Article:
Time Machine 2.0 virtual experience opens in honour of Signe Brander’s anniversary
This year marks the 150th anniversary of the birth of beloved Finnish photographer Signe Brander. To commemorate the occasion, Helsinki City Museum has created a new 2.0 version of the Time Machine virtual experience.
To commemorate the 150th anniversary of Signe Brander, a new 2.0 version has been created of the Time Machine virtual experience. The new Time Machine brings Signe Brander’s photographs to life with the help of VR technology to create an immersive and interactive spatial installation that takes visitors on a journey through Helsinki’s past. Time Machine 2.0 will whisk visitors away to early 20th-century Helsinki, where wooden houses are making way for a new city of stone castles. The new city is a mix of national romanticism, Art Nouveau and Nordic classicism – old traditions and new winds.
During Brander’s lifetime, Helsinki was for the first time visible from new vantage points, such as the National Museum’s tower. In addition to the bird’s-eye view, Brander also photographed panoramas at street level, capturing everyday details of urban life. Time Machine 2.0 shows projections based on Brander’s panorama photos of Kallio Church and St Nicholas’ Church (now Helsinki Cathedral). The VR content of Time Machine 2.0 is based on Brander’s photos of the public sauna on Mariankatu and the old Helsinki Railway Station.
Born on 15 April 1869, Brander photographed Helsinki and life in Helsinki at the beginning of the previous century, when she was hired by the Helsinki City Board of Antiquities to record the rapidly changing city. The 907 glass negatives produced by Brander between 1907 and 1913 are the basis of the City Museum’s collections.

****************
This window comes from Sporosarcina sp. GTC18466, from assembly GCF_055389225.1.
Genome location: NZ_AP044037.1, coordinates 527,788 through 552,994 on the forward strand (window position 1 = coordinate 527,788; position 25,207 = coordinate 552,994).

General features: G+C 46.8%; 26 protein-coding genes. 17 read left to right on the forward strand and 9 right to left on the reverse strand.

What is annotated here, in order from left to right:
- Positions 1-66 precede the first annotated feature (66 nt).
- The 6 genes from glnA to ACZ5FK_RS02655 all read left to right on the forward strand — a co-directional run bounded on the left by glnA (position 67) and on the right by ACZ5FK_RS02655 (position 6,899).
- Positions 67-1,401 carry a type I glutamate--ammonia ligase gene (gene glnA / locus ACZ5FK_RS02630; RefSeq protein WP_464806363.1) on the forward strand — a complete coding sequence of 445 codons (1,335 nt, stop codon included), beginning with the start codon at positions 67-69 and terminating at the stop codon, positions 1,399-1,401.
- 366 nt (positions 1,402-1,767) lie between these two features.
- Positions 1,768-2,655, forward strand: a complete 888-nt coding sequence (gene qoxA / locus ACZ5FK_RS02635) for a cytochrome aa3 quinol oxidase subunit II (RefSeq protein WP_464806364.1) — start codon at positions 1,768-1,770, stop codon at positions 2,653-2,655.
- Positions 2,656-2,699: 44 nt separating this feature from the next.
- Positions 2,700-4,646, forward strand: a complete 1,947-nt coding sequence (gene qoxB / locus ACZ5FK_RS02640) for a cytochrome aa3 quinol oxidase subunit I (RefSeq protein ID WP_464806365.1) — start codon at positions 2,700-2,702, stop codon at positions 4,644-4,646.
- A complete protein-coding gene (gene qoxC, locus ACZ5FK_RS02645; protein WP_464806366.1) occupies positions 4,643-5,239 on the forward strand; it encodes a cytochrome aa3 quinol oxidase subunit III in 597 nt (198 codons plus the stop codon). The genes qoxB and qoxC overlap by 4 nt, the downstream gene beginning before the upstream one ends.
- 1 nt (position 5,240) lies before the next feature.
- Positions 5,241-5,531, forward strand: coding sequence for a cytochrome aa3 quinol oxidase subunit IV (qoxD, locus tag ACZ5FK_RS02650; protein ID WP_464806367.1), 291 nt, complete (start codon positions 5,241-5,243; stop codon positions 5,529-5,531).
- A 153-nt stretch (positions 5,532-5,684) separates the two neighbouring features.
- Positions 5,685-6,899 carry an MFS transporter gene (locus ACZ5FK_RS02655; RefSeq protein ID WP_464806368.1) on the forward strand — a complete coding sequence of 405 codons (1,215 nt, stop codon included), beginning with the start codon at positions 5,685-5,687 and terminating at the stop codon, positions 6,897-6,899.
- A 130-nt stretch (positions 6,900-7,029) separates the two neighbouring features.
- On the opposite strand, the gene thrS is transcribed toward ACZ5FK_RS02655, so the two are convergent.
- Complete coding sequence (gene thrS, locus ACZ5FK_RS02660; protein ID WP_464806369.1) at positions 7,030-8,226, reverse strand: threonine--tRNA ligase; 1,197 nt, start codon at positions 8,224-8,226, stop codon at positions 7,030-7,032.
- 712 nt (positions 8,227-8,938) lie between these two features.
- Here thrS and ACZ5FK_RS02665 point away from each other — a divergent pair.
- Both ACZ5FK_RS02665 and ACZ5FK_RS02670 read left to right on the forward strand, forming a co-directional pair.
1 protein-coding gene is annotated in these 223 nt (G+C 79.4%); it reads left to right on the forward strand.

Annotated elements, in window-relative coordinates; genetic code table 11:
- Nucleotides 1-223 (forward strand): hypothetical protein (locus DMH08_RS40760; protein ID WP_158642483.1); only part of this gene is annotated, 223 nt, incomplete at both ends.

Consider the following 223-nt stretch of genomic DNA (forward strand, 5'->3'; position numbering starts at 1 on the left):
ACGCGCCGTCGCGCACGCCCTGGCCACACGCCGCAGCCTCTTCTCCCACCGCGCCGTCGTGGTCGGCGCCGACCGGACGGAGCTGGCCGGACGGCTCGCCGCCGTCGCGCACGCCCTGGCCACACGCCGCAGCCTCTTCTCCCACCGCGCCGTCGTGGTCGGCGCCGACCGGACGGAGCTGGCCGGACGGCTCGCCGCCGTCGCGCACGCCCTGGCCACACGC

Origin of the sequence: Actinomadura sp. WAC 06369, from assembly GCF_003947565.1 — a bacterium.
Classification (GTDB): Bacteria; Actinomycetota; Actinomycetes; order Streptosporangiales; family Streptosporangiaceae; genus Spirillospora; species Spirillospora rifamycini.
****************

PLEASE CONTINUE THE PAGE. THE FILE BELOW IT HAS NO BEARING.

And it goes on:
Time Machine 2.0 was developed in collaboration with Teatime Research Oy as part of Demos Helsinki and Finnish Virtual Reality Association’s Virtual Reality Hubs project. Time Machine 2.0 was partially funded with the Finnish Heritage Agency’s grants for innovative projects by professional museums.
Signe’s birthday and the opening of Time Machine 2.0 will be celebrated with cake and activities for the whole family on Sunday 14 April, 12 noon–4pm. In addition to Signe’s photos, the programme will feature music, lectures and children’s theatre, among other things.
At the birthday event, visitors will, for the first time, have the chance to participate in new walking tours called In the Footsteps of Signe Brander, which will be launched this spring. The event will also feature a showcase of original Neiti Brander comics by comic artist Timo Mäkelä, and Mäkelä himself will be attending the event to talk about his comic.
Signe Brander (1869–1942) was the first professional museum photographer in Finland. Established in 1906, the purpose of the Antiquities Board of Helsinki was to produce a collection of documents about the disappearing face of Helsinki. In a bold and forward-thinking move, the board selected the modern camera as the tool and hired a woman for the job – namely, Miss Signe Brander. In addition to the gradually vanishing cityscapes, the board urged her to capture anything of interest from street views to urban life. Indeed, the most typical of Signe’s photos are pictures of streets, which captured random passers-by and the daily activities of city residents.
The Antiquities Board carefully oversaw the creation of the 907-photo collection by providing specific instructions for taking the pictures and by only claiming select shots. In admiring the pictures, however, one cannot overlook Signe’s own relationship with Helsinki and its residents and her views on composition, perspective and other principles of creating a visual narrative. Signe Brander called herself a photographer of cultural history – a title that she well deserves thanks to her expertly-shot portraits, landscapes, cityscapes and candid photos of people.